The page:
Racing or pounding heart
Chest pain or tightness
Trembling or shaking
Feeling dizzy or lightheaded
A churning stomach
Hot or cold flashes; tingling sensations
Fear…it was real and it was palpable, and, understandably, they couldn’t seem to figure out what came next.
Jesus must have known that a group of fear-filled disciples who could only see the world through the limited lens of their own fear would never, ever change the world.
The lens needed to change; resurrection needed to become real for the disciples to embrace the promise of what was ahead—a whole world that would be changed by the Gospel message.
So Jesus shows up. And when they see him—both the 10 disciples the first time and Thomas the second time—a little click occurs. Like seeing the illuminated letters on the wall in the darkness of my eye doctor’s office, it was like the correct lens was finally put into place and the disciples could see again. Jesus was alive, and so fear—heart-stopping, life-crippling fear—was miraculously transformed into faith.
And so faith was born. It may have been small at first…tentative and weak. But faith is what fear became when everything changed, when the truth of the resurrection became real in the lives of the first disciples. With the perspective of resurrection to change the way they looked at the world, the disciples were incapacitated no more. They were miraculously able to move from fear—utter, disabling fear—to faith.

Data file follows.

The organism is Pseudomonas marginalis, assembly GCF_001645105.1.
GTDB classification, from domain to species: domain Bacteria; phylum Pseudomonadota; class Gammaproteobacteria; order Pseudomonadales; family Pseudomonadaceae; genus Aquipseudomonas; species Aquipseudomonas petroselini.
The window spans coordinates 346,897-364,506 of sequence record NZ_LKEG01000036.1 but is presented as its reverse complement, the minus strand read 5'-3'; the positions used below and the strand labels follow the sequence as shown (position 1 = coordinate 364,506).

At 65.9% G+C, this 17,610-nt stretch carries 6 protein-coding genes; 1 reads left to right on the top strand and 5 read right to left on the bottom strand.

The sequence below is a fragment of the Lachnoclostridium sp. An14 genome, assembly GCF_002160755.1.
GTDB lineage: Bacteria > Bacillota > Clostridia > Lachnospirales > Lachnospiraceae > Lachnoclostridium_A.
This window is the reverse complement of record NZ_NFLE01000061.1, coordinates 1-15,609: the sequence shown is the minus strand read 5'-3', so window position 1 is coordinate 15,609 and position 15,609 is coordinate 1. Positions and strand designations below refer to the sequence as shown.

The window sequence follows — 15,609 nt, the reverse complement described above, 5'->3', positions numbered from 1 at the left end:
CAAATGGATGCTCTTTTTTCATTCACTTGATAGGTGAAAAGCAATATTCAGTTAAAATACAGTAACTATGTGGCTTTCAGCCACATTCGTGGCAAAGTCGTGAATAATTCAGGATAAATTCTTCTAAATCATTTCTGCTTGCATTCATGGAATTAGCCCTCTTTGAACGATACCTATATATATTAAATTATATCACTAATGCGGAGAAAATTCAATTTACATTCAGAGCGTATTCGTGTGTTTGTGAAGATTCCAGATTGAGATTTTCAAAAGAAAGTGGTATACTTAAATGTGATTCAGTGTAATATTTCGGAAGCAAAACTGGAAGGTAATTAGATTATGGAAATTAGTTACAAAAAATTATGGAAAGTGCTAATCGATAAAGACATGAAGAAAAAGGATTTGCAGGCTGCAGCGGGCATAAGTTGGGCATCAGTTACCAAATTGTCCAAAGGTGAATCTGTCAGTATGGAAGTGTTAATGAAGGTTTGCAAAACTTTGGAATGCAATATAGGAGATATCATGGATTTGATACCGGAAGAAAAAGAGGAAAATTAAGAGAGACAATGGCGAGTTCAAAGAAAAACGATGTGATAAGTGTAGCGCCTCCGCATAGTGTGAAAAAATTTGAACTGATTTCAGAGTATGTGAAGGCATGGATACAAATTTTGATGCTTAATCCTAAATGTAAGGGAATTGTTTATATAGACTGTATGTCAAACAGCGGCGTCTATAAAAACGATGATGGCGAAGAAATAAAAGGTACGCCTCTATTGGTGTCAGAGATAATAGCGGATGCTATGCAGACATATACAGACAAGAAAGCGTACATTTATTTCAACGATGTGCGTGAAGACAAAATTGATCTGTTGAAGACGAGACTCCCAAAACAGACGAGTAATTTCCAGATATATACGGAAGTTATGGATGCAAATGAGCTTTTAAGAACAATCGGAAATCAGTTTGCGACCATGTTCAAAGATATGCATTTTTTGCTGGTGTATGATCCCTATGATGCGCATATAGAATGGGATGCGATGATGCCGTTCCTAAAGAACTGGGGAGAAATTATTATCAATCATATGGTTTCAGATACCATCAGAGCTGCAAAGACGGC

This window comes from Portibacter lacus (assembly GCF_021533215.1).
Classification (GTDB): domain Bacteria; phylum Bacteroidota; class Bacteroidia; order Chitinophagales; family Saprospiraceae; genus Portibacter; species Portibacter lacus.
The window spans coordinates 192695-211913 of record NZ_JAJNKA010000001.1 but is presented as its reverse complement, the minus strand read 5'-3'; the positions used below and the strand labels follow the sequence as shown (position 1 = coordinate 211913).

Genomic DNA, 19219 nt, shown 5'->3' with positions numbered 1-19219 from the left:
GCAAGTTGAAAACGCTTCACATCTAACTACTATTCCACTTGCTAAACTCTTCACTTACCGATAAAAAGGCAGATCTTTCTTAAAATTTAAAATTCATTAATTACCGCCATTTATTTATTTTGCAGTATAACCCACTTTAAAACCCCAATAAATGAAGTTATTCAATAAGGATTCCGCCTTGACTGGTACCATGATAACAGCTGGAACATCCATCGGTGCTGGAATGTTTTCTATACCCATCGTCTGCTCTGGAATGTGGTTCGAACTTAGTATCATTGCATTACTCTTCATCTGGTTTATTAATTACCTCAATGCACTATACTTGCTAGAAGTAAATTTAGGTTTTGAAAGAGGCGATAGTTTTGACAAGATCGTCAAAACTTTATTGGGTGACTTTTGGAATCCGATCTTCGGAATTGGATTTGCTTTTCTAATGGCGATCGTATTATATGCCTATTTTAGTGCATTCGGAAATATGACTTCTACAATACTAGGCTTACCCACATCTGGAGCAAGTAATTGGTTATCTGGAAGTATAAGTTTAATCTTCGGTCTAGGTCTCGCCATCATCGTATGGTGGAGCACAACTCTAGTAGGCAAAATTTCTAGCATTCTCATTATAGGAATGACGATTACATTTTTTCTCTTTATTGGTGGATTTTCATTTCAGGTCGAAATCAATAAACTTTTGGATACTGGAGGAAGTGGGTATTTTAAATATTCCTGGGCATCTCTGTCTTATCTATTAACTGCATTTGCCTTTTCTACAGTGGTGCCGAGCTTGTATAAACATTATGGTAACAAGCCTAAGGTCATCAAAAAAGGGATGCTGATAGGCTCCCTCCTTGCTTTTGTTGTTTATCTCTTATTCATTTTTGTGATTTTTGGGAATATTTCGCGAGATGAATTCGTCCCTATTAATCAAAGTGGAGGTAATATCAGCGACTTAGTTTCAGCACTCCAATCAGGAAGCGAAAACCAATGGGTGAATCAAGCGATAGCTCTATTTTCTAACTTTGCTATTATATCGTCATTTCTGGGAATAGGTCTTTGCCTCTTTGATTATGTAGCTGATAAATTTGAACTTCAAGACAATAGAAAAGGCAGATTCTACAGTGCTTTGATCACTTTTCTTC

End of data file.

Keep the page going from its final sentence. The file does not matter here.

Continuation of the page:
And that faith was just enough faith to lead them to unlock the door to that upper room and head out intoJerusalem.
It was just enough faith to turn insecure, unsophisticated fishermen into bold proclaimers of Jesus’ Gospel.
It was just enough faith that they gave up their very lives, so convicted that this Jesus, this resurrected one, had the words of eternal life.
It took a little while, but when the truth of the resurrection had sunk in, finally, everything changed. The disciples saw the world in a whole new way; their perspectives radically shifted; they moved from fear…to faith…and everything changed.
In the light of resurrection, what has changed for you? Is fear still nipping at your heels, keeping you from stepping out in faith to whatever is next for you?
Well, I have to tell you that Christ is risen…and because Christ is risen, everything changes.
Unlock the door, come out of hiding, embrace the promise of the Gospel in your life, move from fear to faith. Look around, through the lens of Jesus’ resurrection, will you?
When you do you will see that everything has changed.